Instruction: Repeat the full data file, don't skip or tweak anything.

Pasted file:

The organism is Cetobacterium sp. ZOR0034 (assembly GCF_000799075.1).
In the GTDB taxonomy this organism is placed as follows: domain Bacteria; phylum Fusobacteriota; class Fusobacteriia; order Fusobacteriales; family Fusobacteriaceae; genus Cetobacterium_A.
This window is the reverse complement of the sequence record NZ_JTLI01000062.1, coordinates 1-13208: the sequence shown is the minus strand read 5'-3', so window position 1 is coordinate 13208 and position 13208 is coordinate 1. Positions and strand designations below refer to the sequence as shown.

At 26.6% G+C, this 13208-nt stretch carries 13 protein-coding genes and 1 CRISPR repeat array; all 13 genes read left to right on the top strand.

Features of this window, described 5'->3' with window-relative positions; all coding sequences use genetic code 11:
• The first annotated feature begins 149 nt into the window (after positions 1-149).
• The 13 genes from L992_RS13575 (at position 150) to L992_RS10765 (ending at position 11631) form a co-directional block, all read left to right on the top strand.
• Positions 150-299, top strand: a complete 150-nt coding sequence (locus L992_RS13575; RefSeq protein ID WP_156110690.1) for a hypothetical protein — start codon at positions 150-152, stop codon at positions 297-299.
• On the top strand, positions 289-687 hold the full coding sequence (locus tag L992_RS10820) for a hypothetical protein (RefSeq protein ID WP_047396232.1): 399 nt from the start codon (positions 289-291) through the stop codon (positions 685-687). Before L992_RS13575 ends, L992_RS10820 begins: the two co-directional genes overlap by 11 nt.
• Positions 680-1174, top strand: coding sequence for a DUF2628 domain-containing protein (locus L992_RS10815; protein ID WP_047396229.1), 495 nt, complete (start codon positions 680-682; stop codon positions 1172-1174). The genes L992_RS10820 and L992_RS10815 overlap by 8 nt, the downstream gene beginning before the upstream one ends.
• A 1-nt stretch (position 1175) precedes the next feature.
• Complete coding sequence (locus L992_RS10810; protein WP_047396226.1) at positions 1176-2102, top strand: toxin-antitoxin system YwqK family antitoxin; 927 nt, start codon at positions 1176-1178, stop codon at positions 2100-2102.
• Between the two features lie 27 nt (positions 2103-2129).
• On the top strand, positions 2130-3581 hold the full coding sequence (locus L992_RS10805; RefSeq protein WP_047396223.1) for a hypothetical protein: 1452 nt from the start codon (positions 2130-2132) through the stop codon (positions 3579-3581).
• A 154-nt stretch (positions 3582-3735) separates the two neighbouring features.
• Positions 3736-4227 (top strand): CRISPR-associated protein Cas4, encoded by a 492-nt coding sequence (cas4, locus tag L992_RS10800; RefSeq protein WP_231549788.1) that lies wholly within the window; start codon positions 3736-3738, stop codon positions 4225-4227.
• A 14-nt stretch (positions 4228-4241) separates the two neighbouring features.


The organism is Cetobacterium sp. ZOR0034 (assembly GCF_000799075.1).
In the GTDB taxonomy this organism is placed as follows: domain Bacteria; phylum Fusobacteriota; class Fusobacteriia; order Fusobacteriales; family Fusobacteriaceae; genus Cetobacterium_A.
This window is the reverse complement of the sequence record NZ_JTLI01000062.1, coordinates 1-13208: the sequence shown is the minus strand read 5'-3', so window position 1 is coordinate 13208 and position 13208 is coordinate 1. Positions and strand designations below refer to the sequence as shown.

At 26.6% G+C, this 13208-nt stretch carries 13 protein-coding genes and 1 CRISPR repeat array; all 13 genes read left to right on the top strand.

Features of this window, described 5'->3' with window-relative positions; all coding sequences use genetic code 11:
• The first annotated feature begins 149 nt into the window (after positions 1-149).
• The 13 genes from L992_RS13575 (at position 150) to L992_RS10765 (ending at position 11631) form a co-directional block, all read left to right on the top strand.
• Positions 150-299, top strand: a complete 150-nt coding sequence (locus L992_RS13575; RefSeq protein ID WP_156110690.1) for a hypothetical protein — start codon at positions 150-152, stop codon at positions 297-299.
• On the top strand, positions 289-687 hold the full coding sequence (locus tag L992_RS10820) for a hypothetical protein (RefSeq protein ID WP_047396232.1): 399 nt from the start codon (positions 289-291) through the stop codon (positions 685-687). Before L992_RS13575 ends, L992_RS10820 begins: the two co-directional genes overlap by 11 nt.
• Positions 680-1174, top strand: coding sequence for a DUF2628 domain-containing protein (locus L992_RS10815; protein ID WP_047396229.1), 495 nt, complete (start codon positions 680-682; stop codon positions 1172-1174). The genes L992_RS10820 and L992_RS10815 overlap by 8 nt, the downstream gene beginning before the upstream one ends.
• A 1-nt stretch (position 1175) precedes the next feature.
• Complete coding sequence (locus L992_RS10810; protein WP_047396226.1) at positions 1176-2102, top strand: toxin-antitoxin system YwqK family antitoxin; 927 nt, start codon at positions 1176-1178, stop codon at positions 2100-2102.
• Between the two features lie 27 nt (positions 2103-2129).
• On the top strand, positions 2130-3581 hold the full coding sequence (locus L992_RS10805; RefSeq protein WP_047396223.1) for a hypothetical protein: 1452 nt from the start codon (positions 2130-2132) through the stop codon (positions 3579-3581).
• A 154-nt stretch (positions 3582-3735) separates the two neighbouring features.
• Positions 3736-4227 (top strand): CRISPR-associated protein Cas4, encoded by a 492-nt coding sequence (cas4, locus tag L992_RS10800; RefSeq protein WP_231549788.1) that lies wholly within the window; start codon positions 3736-3738, stop codon positions 4225-4227.
• A 14-nt stretch (positions 4228-4241) separates the two neighbouring features.